The United States just officially passed 200,000 Americans dead from the coronavirus pandemic, but Fox News has continued to largely ignore the national coronavirus death toll during its programming over the past few weeks. Instead, the network has repeatedly complained loudly about health measures designed to slow the spread of the virus -- social distancing guidelines, face masks, or restrictions on indoor activities and gatherings -- to an astonishing degree.
Since September 1, Fox News personalities or guests have reported or mentioned the coronavirus national death toll or daily death rate in just 55 segments that were about the pandemic; by contrast, they largely spent their time complaining about coronavirus health measures, attacking them in 260 such segments.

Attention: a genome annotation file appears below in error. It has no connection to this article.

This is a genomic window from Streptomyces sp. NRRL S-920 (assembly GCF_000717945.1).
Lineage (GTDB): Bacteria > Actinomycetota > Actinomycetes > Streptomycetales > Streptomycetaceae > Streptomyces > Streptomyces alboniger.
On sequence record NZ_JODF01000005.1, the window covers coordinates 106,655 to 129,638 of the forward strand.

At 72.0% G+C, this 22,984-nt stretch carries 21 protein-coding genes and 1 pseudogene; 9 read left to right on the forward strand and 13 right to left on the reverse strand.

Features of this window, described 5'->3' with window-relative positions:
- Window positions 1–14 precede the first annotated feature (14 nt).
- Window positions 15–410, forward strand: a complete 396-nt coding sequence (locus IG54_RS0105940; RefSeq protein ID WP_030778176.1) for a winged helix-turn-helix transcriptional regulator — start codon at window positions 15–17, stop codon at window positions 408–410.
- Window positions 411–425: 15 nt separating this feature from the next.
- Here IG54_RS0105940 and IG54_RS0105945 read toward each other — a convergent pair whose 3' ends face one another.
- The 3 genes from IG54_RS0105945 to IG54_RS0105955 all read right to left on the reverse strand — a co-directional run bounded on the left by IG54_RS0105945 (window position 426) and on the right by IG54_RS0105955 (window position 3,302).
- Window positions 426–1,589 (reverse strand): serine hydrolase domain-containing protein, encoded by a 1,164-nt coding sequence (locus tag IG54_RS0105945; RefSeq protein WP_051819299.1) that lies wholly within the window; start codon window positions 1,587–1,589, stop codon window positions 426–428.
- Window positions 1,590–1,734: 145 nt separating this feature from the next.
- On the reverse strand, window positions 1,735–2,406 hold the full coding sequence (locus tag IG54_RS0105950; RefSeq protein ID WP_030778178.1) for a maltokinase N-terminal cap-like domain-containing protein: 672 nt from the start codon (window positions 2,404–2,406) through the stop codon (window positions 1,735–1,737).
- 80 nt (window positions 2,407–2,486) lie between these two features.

Fox’s “straight news” shows more often highlighted complaints about health measures than they reported the death toll: They aired 98 segments with complaints and only 48 segments reporting the death toll, a more than 2-to-1 ratio.
Even more egregious were Fox’s opinion shows, which reported the death toll in just seven segments while complaining about health measures in a staggering 162 segments, more than 23 times as often.
CNN anchor Brianna Keilar put this type of misinformation into sharp focus during the September 17 edition of CNN Newsroom, calling out Fox’s pattern of coverage minimizing the effectiveness of health measures while downplaying the death toll. Over the last week on Fox: